Selective Sanctity

As we evolved as a species, it was important for our survival as hunter/gatherers to have a healthy and well-populated klan.  Meanwhile, it was also important for our survival to be able to nonchalantly slaughter the members of rival klans competing for food and other resources.  This might explain the very selective nature of the sanctity that we place on human life.  

If a close friend or a family member dies it is viewed as an epic tragedy, but if a US military drone shoots a Hellfire missile at an Afghan wedding party, it barely registers a foot note in our news media.

If an emotionally disturbed gunman senselessly shoots innocent people in the US, he is condemned as sick and deranged.  Meanwhile, if a sick and deranged President tells bald faced lies about “weapons of mass destruction”, resulting in the deaths of hundred thousands of Iraqis he is given a second term.

Countless people are very deeply opposed to abortion because they view it as murdering babies.  I don’t know when human life begins and I certainly don’t want to support murdering babies, but I think it’s a little half-baked to be deeply concerned about abortion while not lifting a finger to address the 35,000 breathing children who die of preventable, poverty-related causes every day. 

The sanctity of human life will be more and more called into question as modern, industrialized civilization continues to unravel and the world’s bloated 7.8 billion population starts to die-off in earnest.  The Darwin Awards, now seen as a comical way to poke fun at people who die from doing stupid things, may become more and more seen as a practical way to thin our herd of those lesser deserving to live, or more to the point, lesser deserving to consume precious resources.

For example, the young men who like to base-jump off of bridges and other high locations often have to elude the police whose job it is to prevent the practice because it’s dangerous.  Instead of being prevented, perhaps in the future dangerous stunts could be encouraged.  The police could recommend other, lower bridges as a more fitting challenge to the dare devil’s courage.

There’s currently discussion of eliminating the nuisance of the horns of the trains passing through Eugene, but the railroad says that in order to eliminate the horns, all the railroad crossings would have to be upgraded to have their lights, bells and boom barriers brought to some improved standard.  But seen in the context of the coming population die-off, perhaps the trains should simply stop sounding their horns and if a few people die, we might view it as an arguably positive thinning of the heard.  We can simply hope that their death was quick and painless and that they weren’t able to produce offspring beforehand.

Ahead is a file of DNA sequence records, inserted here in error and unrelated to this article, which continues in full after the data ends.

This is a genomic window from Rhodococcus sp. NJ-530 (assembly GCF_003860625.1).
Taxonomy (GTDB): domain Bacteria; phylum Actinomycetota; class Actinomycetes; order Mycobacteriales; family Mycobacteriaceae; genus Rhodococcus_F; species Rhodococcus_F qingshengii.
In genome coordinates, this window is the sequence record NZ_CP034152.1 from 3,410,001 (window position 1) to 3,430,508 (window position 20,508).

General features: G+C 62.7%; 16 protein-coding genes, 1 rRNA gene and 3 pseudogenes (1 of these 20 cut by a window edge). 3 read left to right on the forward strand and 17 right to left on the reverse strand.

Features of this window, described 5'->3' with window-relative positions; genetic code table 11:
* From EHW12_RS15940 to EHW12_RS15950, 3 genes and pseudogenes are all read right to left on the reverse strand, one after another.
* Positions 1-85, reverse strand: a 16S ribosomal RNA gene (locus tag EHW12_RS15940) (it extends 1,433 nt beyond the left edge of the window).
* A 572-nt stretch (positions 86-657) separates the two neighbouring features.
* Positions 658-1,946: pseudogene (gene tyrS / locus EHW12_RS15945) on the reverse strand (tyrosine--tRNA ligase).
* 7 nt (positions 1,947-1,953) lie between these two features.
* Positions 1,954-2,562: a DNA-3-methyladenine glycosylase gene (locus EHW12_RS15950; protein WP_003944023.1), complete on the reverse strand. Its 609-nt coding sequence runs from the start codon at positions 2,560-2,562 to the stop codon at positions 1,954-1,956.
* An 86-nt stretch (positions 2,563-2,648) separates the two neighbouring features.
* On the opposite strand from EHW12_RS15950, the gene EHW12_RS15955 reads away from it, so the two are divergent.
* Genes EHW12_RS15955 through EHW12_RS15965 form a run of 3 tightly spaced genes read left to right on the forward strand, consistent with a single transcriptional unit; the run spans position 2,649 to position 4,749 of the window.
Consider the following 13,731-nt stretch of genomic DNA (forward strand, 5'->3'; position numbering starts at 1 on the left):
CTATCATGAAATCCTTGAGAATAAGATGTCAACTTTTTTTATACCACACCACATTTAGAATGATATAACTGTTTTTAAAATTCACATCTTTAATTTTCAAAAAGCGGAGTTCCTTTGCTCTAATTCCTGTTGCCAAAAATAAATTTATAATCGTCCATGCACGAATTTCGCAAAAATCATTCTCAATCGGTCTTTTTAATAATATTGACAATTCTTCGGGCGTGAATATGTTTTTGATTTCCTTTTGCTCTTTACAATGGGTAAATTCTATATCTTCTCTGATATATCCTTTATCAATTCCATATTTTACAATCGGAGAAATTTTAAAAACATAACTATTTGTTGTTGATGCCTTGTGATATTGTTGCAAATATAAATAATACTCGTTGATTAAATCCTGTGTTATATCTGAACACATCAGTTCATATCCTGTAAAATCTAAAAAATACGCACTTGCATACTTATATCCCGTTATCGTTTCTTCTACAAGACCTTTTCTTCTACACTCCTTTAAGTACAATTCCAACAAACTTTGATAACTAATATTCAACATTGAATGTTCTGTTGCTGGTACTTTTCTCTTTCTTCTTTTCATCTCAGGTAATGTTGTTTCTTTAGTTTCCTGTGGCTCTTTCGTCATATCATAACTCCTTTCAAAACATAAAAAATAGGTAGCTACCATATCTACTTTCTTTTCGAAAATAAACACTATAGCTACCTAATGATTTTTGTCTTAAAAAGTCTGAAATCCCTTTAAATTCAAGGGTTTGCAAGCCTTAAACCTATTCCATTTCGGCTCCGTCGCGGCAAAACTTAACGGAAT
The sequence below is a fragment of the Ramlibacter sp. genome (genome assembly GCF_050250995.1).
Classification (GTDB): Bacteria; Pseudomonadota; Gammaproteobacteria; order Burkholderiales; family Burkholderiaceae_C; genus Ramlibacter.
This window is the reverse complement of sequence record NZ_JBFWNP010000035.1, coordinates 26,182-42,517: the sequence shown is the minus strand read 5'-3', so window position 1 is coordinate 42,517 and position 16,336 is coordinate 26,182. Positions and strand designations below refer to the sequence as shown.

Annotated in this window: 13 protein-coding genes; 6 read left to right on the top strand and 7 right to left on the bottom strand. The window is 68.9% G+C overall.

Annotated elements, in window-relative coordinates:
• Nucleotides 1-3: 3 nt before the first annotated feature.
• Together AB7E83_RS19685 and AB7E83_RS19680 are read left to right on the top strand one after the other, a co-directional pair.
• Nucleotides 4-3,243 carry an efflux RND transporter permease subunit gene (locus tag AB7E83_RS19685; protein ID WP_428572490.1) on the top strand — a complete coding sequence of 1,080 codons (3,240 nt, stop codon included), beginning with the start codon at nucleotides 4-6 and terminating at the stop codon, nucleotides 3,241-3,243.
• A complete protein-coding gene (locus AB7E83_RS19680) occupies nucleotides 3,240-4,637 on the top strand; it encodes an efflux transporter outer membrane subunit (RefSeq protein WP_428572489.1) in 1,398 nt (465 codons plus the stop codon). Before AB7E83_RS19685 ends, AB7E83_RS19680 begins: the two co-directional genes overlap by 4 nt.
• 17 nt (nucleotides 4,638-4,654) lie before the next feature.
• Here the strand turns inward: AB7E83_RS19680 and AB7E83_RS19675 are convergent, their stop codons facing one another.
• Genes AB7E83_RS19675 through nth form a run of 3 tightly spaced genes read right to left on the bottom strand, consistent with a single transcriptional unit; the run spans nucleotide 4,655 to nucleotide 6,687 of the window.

When a gun enthusiast leaves a loaded gun where his toddler accesses it and shoots him, there again, it could be viewed as a good thing – especially if the lesser intelligent gun owner would have otherwise produced more offspring.

We all accept that Adolf Hitler really was bad.  But in addition to carrying out the holocaust he also gave eugenics a bad name.  The genetic legacy of our species is something that society should take seriously.  (And this needn’t have ANYTHING to do with race!)  Traditionally, it was the smarter people who survived to produce offspring.  Now, with no predators and social welfare guaranteed for much of the world’s population, it is simply those who pump out the most babies who are defining our species’ genetic legacy and they are not necessarily the smartest among us.  In other words, the lesser intelligent are producing more offspring than the more intelligent.  This is very bad news for our species. Just a few generations of lesser intelligent people out-breeding the more intelligent, will have an appreciable effect on our species’ overall intelligence and our ability to maintain a viable civilization.  As the human population dies back over the coming decades, it would be better if the less intelligent, less kind and less fit among us were the ones to do the dying.

Regretfully, the most visible, high profile gun owners don’t consistently seem to be the most intelligent, kind or thoughtful among us.  Maybe that’s an argument for a new trend toward intellectual, sensitive, new-age gun ownership.